At first glance, Trinity Lutheran is about resurfacing children’s playgrounds. Missouri’s Scrap Tire Program offers state funds to nonprofit groups that replace playground surfaces with recycled rubber. The church applied to the program in 2012 to replace the gravel surface of its playground, but the state rejected its application, citing a clause in Missouri’s state constitution that bars the use of state funds “directly or indirectly, in aid of any church, sect, or denomination of religion.”
Trinity Lutheran Church argued that that provision violates the U.S. Constitution’s First Amendment by discriminating against religious organizations. Missouri countered that because it does not favor or disfavor any church over another, it meets the Establishment Clause’s standards. If the justices side with Trinity Lutheran, states could find it harder to avoid making grants to religious nonprofits with taxpayer money. The case is also being closely watched by school-choice advocates: A ruling limiting the Missouri constitution’s clause could weaken similar provisions in other state constitutions that block public funds from going to private religious-based schools.
Gorsuch’s approach to this case will be closely scrutinized. While serving on the Tenth Circuit Court of Appeals, his record suggested he’d be favorable to broader religious-freedom claims. In Hobby Lobby v. Burwell, a case targeting the Affordable Care Act’s contraceptive mandate, Gorsuch sided with the plaintiff’s view that the mandate burdened the company owners’ religious beliefs. (The Supreme Court subsequently ruled in Hobby Lobby’s favor on review.) Gorsuch also voted for the entire Tenth Circuit to review a three-judge panel’s ruling against the plaintiffs in Little Sisters of the Poor v. Burwell, one of a group of contraceptive-mandate cases heard by the Court in 2016 under the name Zubik v. Burwell. The justices ultimately sent Zubik, Little Sisters, and the other cases back to the lower courts for further hearings.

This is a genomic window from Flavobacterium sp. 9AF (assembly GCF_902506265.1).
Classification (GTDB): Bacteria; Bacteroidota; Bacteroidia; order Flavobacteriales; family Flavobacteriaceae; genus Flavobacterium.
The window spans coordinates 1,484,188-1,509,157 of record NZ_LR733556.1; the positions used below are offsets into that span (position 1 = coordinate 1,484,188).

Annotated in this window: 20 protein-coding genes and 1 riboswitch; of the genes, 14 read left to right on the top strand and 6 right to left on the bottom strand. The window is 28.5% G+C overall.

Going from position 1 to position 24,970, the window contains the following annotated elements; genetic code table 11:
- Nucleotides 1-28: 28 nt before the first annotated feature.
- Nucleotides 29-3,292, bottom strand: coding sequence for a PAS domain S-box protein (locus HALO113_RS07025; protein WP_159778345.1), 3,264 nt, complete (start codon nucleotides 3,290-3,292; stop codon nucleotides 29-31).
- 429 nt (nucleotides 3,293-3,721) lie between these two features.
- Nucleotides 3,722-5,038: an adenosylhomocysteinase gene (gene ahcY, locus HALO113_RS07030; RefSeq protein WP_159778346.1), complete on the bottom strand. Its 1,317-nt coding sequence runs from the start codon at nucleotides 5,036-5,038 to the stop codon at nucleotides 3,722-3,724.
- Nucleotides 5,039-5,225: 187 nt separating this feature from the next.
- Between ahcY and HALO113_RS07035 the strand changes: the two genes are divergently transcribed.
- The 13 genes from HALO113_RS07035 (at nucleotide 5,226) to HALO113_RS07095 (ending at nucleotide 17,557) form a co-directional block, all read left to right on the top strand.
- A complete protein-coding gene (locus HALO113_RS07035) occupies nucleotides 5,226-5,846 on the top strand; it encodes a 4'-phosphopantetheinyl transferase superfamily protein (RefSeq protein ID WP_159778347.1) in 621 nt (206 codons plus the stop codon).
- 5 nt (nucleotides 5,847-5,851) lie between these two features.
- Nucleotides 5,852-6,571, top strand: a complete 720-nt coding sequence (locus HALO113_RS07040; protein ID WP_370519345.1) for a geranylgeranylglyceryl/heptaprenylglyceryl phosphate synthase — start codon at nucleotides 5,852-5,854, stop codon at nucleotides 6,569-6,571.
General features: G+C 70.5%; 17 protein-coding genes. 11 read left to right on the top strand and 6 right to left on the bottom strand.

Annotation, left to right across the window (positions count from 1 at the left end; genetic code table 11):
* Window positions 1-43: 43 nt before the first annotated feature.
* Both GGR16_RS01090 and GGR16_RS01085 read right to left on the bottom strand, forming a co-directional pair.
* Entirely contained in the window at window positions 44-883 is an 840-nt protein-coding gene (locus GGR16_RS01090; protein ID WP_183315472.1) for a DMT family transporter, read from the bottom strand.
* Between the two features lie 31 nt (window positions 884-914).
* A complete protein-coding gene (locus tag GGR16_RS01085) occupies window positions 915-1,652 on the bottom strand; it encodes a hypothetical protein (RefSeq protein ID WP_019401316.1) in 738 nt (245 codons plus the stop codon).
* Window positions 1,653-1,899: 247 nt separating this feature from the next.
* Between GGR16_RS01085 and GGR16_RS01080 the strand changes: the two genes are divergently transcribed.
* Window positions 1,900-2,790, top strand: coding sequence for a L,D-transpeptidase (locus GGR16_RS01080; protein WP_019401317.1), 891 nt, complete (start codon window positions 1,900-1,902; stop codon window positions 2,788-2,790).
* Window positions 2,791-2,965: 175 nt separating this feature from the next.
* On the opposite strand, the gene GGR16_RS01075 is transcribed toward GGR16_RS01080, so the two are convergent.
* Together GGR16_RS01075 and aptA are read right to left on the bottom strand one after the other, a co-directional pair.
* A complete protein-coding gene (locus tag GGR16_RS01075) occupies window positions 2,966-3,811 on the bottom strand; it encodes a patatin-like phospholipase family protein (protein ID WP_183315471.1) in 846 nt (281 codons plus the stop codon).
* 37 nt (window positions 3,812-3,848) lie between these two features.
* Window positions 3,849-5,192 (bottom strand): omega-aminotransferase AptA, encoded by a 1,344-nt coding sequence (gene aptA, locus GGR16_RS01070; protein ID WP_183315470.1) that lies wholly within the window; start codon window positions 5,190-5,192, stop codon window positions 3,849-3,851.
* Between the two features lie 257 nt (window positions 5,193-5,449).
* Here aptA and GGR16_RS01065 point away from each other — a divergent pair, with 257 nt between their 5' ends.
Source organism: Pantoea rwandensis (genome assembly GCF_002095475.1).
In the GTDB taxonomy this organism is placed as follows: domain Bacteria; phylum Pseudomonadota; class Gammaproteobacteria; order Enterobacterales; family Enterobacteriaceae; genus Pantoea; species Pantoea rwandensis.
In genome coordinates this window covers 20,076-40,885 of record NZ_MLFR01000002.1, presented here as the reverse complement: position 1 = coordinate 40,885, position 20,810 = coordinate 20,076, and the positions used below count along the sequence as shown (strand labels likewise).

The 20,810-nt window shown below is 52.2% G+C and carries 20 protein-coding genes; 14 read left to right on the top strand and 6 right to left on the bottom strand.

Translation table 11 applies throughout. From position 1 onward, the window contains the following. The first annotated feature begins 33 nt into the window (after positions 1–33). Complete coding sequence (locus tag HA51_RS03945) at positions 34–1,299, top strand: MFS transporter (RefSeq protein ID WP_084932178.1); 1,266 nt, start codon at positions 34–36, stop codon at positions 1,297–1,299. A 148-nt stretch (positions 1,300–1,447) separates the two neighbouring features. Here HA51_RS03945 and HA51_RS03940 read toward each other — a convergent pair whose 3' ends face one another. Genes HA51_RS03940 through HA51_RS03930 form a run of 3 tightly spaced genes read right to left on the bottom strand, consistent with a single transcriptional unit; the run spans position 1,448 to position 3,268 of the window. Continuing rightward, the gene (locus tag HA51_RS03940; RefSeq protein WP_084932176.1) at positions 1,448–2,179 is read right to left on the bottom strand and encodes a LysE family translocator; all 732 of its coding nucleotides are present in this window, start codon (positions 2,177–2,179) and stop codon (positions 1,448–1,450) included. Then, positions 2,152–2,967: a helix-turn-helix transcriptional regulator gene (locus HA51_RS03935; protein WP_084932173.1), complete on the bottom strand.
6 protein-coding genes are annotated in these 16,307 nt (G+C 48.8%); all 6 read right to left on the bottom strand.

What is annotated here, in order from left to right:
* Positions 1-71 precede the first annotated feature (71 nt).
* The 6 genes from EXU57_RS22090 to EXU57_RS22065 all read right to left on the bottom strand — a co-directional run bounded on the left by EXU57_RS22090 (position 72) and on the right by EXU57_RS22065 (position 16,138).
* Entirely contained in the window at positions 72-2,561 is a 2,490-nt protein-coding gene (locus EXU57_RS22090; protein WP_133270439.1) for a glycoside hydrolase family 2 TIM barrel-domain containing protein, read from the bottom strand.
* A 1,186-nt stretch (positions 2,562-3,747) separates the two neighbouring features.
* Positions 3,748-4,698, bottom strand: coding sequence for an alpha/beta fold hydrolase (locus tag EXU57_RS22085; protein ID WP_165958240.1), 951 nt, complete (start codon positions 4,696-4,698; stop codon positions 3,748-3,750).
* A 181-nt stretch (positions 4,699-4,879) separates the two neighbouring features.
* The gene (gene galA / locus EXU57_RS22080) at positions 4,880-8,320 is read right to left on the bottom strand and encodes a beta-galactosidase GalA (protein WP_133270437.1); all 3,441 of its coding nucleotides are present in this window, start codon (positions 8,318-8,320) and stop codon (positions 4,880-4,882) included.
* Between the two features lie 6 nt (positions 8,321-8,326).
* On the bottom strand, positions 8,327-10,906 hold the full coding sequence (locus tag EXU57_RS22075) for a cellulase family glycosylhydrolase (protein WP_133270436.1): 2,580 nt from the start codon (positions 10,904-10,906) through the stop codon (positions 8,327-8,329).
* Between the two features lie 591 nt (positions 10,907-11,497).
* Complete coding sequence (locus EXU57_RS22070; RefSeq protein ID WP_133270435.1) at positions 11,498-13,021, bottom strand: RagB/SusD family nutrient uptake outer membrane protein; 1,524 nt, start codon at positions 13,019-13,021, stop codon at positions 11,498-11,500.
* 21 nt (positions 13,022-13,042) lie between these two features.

If a deadlock arises in any case already heard this year by the Court, the justices could schedule it for rehearing next term to include Gorsuch and break the 4-4 tie. One such case where the justices appeared to be sharply divided after oral arguments was Bank of America v. Miami, a racial-discrimination lawsuit challenging bank-foreclosure practices under the Fair Housing Act of 1968. Punting the case to the next term would give Gorsuch the opportunity to weigh in on the scope of a landmark civil-rights law.
His immediate influence won’t be limited to this term’s cases, either. On Thursday, Gorsuch will join the justices’ weekly conferences for the first time. There, the nine justices vote on which cases from lower courts they’ll accept for review and which petitions they’ll deny. Four votes are required to accept a case, even when the Court only has eight members, so his presence will likely restore the influence of the Court’s conservative wing when shaping the docket.